mimics of human disease. For cancer this means that laboratory cancers should bear fairly close
resemblance to human cancer in their molecular characteristics.
Biological advances have changed the prospects for developing such models, and it is now
possible to engineer cells or even whole animals to have certain genetic properties that are
desirable in cancer models. Much more work is needed to develop and refine preclinical models
of the major tobacco-related cancers, so that clinical work in both prevention and treatment can
proceed with a higher probability of success.
Exploration of cancer susceptibility and gene-tobacco interactions
It has become increasingly clear that a person's genetic makeup influences susceptibility to
environmental agents such as tobacco smoke. Cancer susceptibility is not a simple function of
genes or environment but rather a function of the complex interplay of genes and environment.
We need to identify the genes that influence susceptibility to tobacco and to understand how
these genes function to modulate tobacco's carcinogenic potential. The identification of these
genes will enable us to predict who is at the highest risk for cancer development allowing for
better counseling, prognosis, and detection. This identification will also open research
opportunities to develop therapies to counteract the high susceptibility to cancer development.
Improved early detection and diagnosis of tobacco-related cancers
Tobacco-related cancers present attractive opportunities for the development of much more
accurate methods for earlier detection and better diagnosis. The population at risk is largely
defined (i.e., current and past smokers), and many classes of tobacco-related cancers occur in
anatomical locations accessible to biopsy or the obtaining of biological specimens (head and
neck, esophagus, bladder) or radiological images (lung). It is a reasonable expectation that more
sensitive diagnostic techniques will increase cure rates, since early cancers are, in general, more
curable than advanced ones. Molecular techniques can now pinpoint cancer-causing mutations in
the DNA of cells that appear in cells or cell debris from the mouth, aerodigestive tract, urine.
More sensitive digital imaging and image-processing techniques are in development that should
allow the detection of much smaller tumors in the lung, a notoriously difficult site for early
detection. Emerging technologies related to high-throughput, cost-effective, comprehensive
molecular analysis will soon allow a complete molecular profile of cancer cells and precancerous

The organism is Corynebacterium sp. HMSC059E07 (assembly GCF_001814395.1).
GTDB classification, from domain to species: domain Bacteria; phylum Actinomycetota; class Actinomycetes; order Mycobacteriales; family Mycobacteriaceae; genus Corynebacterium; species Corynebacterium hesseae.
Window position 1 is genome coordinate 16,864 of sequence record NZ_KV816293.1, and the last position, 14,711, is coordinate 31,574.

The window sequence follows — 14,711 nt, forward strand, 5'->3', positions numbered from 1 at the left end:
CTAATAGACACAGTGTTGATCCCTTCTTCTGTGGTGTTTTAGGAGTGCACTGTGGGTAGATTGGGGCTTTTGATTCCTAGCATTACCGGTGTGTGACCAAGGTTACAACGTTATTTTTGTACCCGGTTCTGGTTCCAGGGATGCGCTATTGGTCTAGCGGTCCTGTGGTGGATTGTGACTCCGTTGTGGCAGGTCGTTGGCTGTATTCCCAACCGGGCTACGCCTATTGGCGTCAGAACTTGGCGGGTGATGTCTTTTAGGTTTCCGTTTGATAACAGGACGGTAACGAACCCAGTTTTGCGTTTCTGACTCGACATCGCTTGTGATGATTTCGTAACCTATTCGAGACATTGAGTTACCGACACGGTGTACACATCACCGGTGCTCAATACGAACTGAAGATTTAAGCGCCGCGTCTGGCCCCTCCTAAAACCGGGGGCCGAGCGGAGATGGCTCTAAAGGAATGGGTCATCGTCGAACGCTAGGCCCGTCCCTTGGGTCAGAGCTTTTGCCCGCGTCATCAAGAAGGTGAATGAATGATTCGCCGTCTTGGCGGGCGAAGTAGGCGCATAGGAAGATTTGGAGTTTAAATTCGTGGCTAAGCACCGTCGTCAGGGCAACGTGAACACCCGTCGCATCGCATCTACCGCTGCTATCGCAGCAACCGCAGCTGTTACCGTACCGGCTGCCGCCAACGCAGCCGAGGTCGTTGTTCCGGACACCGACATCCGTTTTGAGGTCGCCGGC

lesions. The translation of these emerging technologies to applications that benefit large number
of patients is a daunting but necessary task. Further, the fostering of collaborations between
imaging scientists and investigators in other areas of biology and medicine will serve to hasten
the development of non-invasive methods of tumor characterization important to foster
improvements in diagnosis, prognosis, and treatment of tobacco-related cancers.
Improved National surveillance of tobacco-related cancers
There is an urgent need to enhance the Nation's ability to gather more extensive and more
intensive data on the burden of tobacco-related cancers throughout society, in order more readily
to develop and test hypotheses about trends in the incidence and outcome of these cancers as
patterns of tobacco usage change and as effective interventions are introduced on a large scale.
The effects of changes in utilization of tobacco products by the American people, together with
the results of implementing effective preventive or early diagnosis strategies nationally, when
these become available, will be difficult to discern without adequately sensitive surveillance
programs. NCI would like to expand its important databases such as the Surveillance
Epidemiology and End-Results Reporting (SEER), which tracks the impact of cancer on the
general population. The SEER database has proven to be of great utility to the scientific
community but the SEER database contains only about 13% of the US population and
representation of racial and ethnic groups within the database vary widely. There are also
limitations to the depth of data collection and entry that is currently possible.
We want to make sure that, to the maximum extent feasible, the SEER database not only tracks
changes in cancer incidence and survival accurately, but also contains enough of the right kind of
information to enable the generation of hypotheses about the basis for any observed changes in
trends over time. New initiatives will be developed to expand surveillance research to allow
more complete collection of information on risk factors, including exposure to tobacco products
and promotions. Emphasis on underserved or special populations at high risk (e.g. age,
race/ethnicity) will be a key component of the program.
Improved communication about tobacco-related cancers and interventions
The power of computer-based communications and the capabilities of the World Wide Web will
make possible new levels of cooperation in research on patients and populations. Slow and
cumbersome paper-based systems of data collection for multicenter studies will give way to
electronic communication, facilitated by enhanced links between sources of data at points of care
delivery (hospitals, offices, clinics) and the research database on which analysis of results is
based. In collaboration with other Federal agencies, and with the participation of many external
scientists and clinicians, NCI will modernize information links with its investigators, in a manner
that will be compatible with standards set by the International Committee on Harmonization for
North America, Europe, and Japan. We would also revise our criteria and standards for reporting
adverse drug reactions and treatment-related toxicity. The results will be a set of common
reporting requirements and terminological standards that will greatly increase speed and
efficiency in the reporting of clinical trials both to sponsors and to regulatory agencies.
Mr. Chairman, I hope this overview provides you and the members of the committee a sense of
the wide range of needs and opportunities in research on tobacco use and tobacco-related
cancers. This is a topic of critical importance to the health of the Nation. I would be pleased to
answer any questions you may have. Thank you.